Queen of Nowhere Paperback – 12 Sep 2013
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"Fenn has a way with characters that makes them utterly believable, both flawed and fortunate. This strong series should appeal to readers of Sharon Shinn's 'Samaria' novels and fans of far future SF." "Library Journal" on "Guardians of Paradise""
When paranoia is a way of life, trust doesn't come easily. This is a compelling space opera from 'a star in the making'.See all Product Description
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Top Customer Reviews
That said, if you haven’t yet had the pleasure of reading the Hidden Empire series, then don’t be afraid to jump aboard. While there is a considerable backstory, and you would clearly benefit from reading the other four excellent books, Fenn’s writing is too slick and accomplished to leave her readers flailing around in confusion. I also enjoyed the fact that despite the epic nature of the story, which spans a number of worlds light years apart, Fenn manages to mostly keep the focus trained on a small handful of characters, thus raising the stakes for the reader.
And the stakes are high, because like a growing number of speculative fiction authors, Fenn isn’t afraid to kill off major characters. I stayed up reading far later than I’d intended to discover what happened next. And yes, there are some big surprises along the way – and not all of them are happy ones. Did I see the finale coming? No, but I wasn’t overly surprised when it did. And I’m really looking forward to seeing where this interesting series is going to go next – because, being Fenn, this could go anywhere.
I generally don’t like coming in in the middle of a series, and this is book five of Jaine Fenn’s ‘Hidden Empire’ series, so I contacted the author and was assured that ‘Queen of Nowhere’ was a stand-alone novel within the series.
Bez is a somewhat paranoid character, but then she has reasons to be. She’s fighting a secret war against a malign alien influence that was thought to have been long dead. Humankind had suffered the oppression of the Sidhe for millennia, but they were finally defeated a thousand years ago. Now few people believe they are still around, but they are. They can look like us, and they have agents placed in key positions all through human ruled space.
Bez, a supremely talented hacker, works alone. She has agents who supply her with intel, but these agents don’t know who she is, or even exactly what cause they’re working for. None of them even know Bez’ real name, as she has created dozens of aliases, fully realised identities, with their own backgrounds. She is the classic underground spy, working without any government backup, breaking laws to survive.
This is how Bez likes it. Her life is dangerous, but as long as she is careful, she might just survive long enough to see the Sidhe influence eradicated completely.
Then things start to go out of control. The only person she has ever trusted with her real identity and the details of her mission may not be trustworthy after all. And who is this person, who reveals himself to be not only aware of who she is and what she’s doing, but claims to have been helping her in the background all along?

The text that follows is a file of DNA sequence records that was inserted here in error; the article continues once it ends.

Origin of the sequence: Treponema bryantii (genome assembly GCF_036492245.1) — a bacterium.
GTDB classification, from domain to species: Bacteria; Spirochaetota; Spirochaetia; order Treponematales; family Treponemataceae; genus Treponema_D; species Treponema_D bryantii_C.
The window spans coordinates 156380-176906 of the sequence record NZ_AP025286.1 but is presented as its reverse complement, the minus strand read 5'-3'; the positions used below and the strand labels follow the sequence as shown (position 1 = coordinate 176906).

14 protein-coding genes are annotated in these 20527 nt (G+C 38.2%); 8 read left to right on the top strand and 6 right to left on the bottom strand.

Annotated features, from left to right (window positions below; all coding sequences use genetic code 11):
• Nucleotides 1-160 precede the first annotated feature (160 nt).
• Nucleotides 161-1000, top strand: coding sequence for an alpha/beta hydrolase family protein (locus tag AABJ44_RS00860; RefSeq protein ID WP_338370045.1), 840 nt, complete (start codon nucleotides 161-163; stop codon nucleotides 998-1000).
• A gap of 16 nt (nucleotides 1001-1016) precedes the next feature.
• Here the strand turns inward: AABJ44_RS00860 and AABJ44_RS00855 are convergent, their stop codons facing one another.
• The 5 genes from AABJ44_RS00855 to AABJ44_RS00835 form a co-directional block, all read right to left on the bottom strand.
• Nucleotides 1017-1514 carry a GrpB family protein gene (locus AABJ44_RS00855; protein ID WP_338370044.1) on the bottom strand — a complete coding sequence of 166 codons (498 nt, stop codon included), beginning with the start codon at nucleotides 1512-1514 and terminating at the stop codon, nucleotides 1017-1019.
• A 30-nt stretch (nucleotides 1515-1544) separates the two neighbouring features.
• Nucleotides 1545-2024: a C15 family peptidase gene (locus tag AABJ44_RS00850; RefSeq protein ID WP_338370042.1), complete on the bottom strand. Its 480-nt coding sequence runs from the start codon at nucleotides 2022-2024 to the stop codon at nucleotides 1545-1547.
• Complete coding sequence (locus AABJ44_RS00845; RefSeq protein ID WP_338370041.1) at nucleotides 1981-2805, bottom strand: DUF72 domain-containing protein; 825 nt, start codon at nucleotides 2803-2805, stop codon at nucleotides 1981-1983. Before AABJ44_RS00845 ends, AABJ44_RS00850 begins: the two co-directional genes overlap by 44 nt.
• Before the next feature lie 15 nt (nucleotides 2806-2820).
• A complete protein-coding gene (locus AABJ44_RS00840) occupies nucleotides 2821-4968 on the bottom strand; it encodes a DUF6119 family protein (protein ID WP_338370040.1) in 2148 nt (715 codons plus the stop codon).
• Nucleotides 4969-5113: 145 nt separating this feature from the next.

While it certainly worked as a stand-alone story, it definitely made me want to pick up the previous four volumes to fill in more details of the background. If I force myself to be critical, I would say that it gets a little slow in the middle, but that genuinely is me trying my best to pick fault with a very enjoyable book.
Queen of Nowhere is the fifth novel in the Hidden Empire sequence. This sequence is interesting because it tries to be a fairly tightly-serialised space opera whilst trying to make each book a stand-alone, with the focus moving between different groups of characters. Queen of Nowhere brings Bez, a fairly minor character in the earlier books, into sharp relief (Jarek, Taro and Nual, our 'regular' protagonists, are relegated to bit-players in Bez's story). Compared to the frequent point of view changes and shifting between planets of the previous volume, Bringer of Light, Queen of Nowhere benefits from a tight focus on Bez and her storyline.
That said, Queen of Nowhere also depicts events on a fairly large scale, some of them happening many light-years from where Bez is. The book's structure intercuts between Bez and brief scenes on other planets as members of Bez's network get ready for the decisive moment of action and their enemies try to protect themselves. It's an efficient structure which helps get across a big story in a modest page count.
Fenn's biggest weakness - her fairly prosaic, indifferent prose style - has been addressed, with more colour and strangeness in her descriptions. A visit to a planet with both segregation of the genders but also a relaxed attitude to sex is fairly vividly described.Read more ›
Most Recent Customer Reviews
I have really enjoyed Jaine Fenn's previous books in this series but am finding this really slow and boring, it does not seem to be going anywhere and I am 2/3rds of the way... Read morePublished on 18 Aug. 2013 by Lendrak
This book only adds to my enjoyment of good sci-fi writing, keep up the good work, Look forward to reading more.Published on 6 Aug. 2013 by mahabibi